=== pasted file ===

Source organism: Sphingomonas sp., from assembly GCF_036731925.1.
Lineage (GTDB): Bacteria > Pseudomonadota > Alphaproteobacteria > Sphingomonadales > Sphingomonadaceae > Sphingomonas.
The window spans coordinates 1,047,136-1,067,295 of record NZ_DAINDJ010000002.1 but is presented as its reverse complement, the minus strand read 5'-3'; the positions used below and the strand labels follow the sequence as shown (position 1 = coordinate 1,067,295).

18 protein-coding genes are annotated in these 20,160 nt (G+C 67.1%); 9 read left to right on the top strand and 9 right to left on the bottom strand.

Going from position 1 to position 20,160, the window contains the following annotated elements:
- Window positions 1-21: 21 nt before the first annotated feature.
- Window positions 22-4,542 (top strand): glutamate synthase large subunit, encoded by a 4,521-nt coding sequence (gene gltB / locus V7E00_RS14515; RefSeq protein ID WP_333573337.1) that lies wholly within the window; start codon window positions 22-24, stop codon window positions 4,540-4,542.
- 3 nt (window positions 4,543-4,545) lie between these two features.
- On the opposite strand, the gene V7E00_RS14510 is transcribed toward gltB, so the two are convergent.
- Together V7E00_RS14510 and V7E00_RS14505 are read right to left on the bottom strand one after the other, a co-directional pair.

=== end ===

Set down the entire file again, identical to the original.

Source organism: Sphingomonas sp., from assembly GCF_036731925.1.
Lineage (GTDB): Bacteria > Pseudomonadota > Alphaproteobacteria > Sphingomonadales > Sphingomonadaceae > Sphingomonas.
The window spans coordinates 1,047,136-1,067,295 of record NZ_DAINDJ010000002.1 but is presented as its reverse complement, the minus strand read 5'-3'; the positions used below and the strand labels follow the sequence as shown (position 1 = coordinate 1,067,295).

18 protein-coding genes are annotated in these 20,160 nt (G+C 67.1%); 9 read left to right on the top strand and 9 right to left on the bottom strand.

Going from position 1 to position 20,160, the window contains the following annotated elements:
- Window positions 1-21: 21 nt before the first annotated feature.
- Window positions 22-4,542 (top strand): glutamate synthase large subunit, encoded by a 4,521-nt coding sequence (gene gltB / locus V7E00_RS14515; RefSeq protein ID WP_333573337.1) that lies wholly within the window; start codon window positions 22-24, stop codon window positions 4,540-4,542.
- 3 nt (window positions 4,543-4,545) lie between these two features.
- On the opposite strand, the gene V7E00_RS14510 is transcribed toward gltB, so the two are convergent.
- Together V7E00_RS14510 and V7E00_RS14505 are read right to left on the bottom strand one after the other, a co-directional pair.